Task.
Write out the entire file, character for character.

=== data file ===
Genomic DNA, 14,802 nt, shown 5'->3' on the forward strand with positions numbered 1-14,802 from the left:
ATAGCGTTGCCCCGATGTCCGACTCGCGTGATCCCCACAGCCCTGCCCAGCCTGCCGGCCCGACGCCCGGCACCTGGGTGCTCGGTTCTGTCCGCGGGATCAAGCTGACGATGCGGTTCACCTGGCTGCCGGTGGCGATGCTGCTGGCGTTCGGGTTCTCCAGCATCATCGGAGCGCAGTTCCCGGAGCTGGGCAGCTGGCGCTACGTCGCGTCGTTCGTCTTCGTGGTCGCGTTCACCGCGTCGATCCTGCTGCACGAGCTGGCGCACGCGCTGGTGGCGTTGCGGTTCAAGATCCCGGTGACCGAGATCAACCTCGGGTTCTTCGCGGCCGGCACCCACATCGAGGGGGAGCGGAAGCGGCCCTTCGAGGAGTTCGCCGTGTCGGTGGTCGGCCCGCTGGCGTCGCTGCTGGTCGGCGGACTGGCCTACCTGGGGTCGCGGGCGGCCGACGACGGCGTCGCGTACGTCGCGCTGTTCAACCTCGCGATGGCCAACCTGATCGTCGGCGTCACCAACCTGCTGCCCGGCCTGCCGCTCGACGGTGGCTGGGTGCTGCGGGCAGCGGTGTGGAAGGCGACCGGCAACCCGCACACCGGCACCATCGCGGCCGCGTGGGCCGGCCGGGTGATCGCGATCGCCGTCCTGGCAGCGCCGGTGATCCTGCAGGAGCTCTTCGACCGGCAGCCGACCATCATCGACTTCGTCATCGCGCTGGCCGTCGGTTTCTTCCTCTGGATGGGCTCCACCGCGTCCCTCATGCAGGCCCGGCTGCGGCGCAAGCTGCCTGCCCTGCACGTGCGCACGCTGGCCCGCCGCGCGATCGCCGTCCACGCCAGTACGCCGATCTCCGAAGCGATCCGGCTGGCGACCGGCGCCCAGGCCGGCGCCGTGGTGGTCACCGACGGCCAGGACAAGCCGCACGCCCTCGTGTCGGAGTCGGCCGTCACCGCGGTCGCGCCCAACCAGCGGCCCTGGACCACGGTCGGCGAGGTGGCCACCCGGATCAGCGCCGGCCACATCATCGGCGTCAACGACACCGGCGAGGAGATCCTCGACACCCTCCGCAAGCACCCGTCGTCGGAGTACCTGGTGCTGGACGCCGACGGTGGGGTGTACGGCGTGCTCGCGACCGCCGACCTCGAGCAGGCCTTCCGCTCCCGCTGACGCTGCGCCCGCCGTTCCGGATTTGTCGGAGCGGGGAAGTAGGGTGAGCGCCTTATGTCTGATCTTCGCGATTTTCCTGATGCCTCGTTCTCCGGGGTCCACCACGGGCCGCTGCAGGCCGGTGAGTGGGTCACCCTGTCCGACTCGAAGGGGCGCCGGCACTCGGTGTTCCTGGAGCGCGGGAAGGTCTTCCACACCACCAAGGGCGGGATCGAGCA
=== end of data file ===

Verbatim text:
Genomic DNA, 14,802 nt, shown 5'->3' on the forward strand with positions numbered 1-14,802 from the left:
ATAGCGTTGCCCCGATGTCCGACTCGCGTGATCCCCACAGCCCTGCCCAGCCTGCCGGCCCGACGCCCGGCACCTGGGTGCTCGGTTCTGTCCGCGGGATCAAGCTGACGATGCGGTTCACCTGGCTGCCGGTGGCGATGCTGCTGGCGTTCGGGTTCTCCAGCATCATCGGAGCGCAGTTCCCGGAGCTGGGCAGCTGGCGCTACGTCGCGTCGTTCGTCTTCGTGGTCGCGTTCACCGCGTCGATCCTGCTGCACGAGCTGGCGCACGCGCTGGTGGCGTTGCGGTTCAAGATCCCGGTGACCGAGATCAACCTCGGGTTCTTCGCGGCCGGCACCCACATCGAGGGGGAGCGGAAGCGGCCCTTCGAGGAGTTCGCCGTGTCGGTGGTCGGCCCGCTGGCGTCGCTGCTGGTCGGCGGACTGGCCTACCTGGGGTCGCGGGCGGCCGACGACGGCGTCGCGTACGTCGCGCTGTTCAACCTCGCGATGGCCAACCTGATCGTCGGCGTCACCAACCTGCTGCCCGGCCTGCCGCTCGACGGTGGCTGGGTGCTGCGGGCAGCGGTGTGGAAGGCGACCGGCAACCCGCACACCGGCACCATCGCGGCCGCGTGGGCCGGCCGGGTGATCGCGATCGCCGTCCTGGCAGCGCCGGTGATCCTGCAGGAGCTCTTCGACCGGCAGCCGACCATCATCGACTTCGTCATCGCGCTGGCCGTCGGTTTCTTCCTCTGGATGGGCTCCACCGCGTCCCTCATGCAGGCCCGGCTGCGGCGCAAGCTGCCTGCCCTGCACGTGCGCACGCTGGCCCGCCGCGCGATCGCCGTCCACGCCAGTACGCCGATCTCCGAAGCGATCCGGCTGGCGACCGGCGCCCAGGCCGGCGCCGTGGTGGTCACCGACGGCCAGGACAAGCCGCACGCCCTCGTGTCGGAGTCGGCCGTCACCGCGGTCGCGCCCAACCAGCGGCCCTGGACCACGGTCGGCGAGGTGGCCACCCGGATCAGCGCCGGCCACATCATCGGCGTCAACGACACCGGCGAGGAGATCCTCGACACCCTCCGCAAGCACCCGTCGTCGGAGTACCTGGTGCTGGACGCCGACGGTGGGGTGTACGGCGTGCTCGCGACCGCCGACCTCGAGCAGGCCTTCCGCTCCCGCTGACGCTGCGCCCGCCGTTCCGGATTTGTCGGAGCGGGGAAGTAGGGTGAGCGCCTTATGTCTGATCTTCGCGATTTTCCTGATGCCTCGTTCTCCGGGGTCCACCACGGGCCGCTGCAGGCCGGTGAGTGGGTCACCCTGTCCGACTCGAAGGGGCGCCGGCACTCGGTGTTCCTGGAGCGCGGGAAGGTCTTCCACACCACCAAGGGCGGGATCGAGCA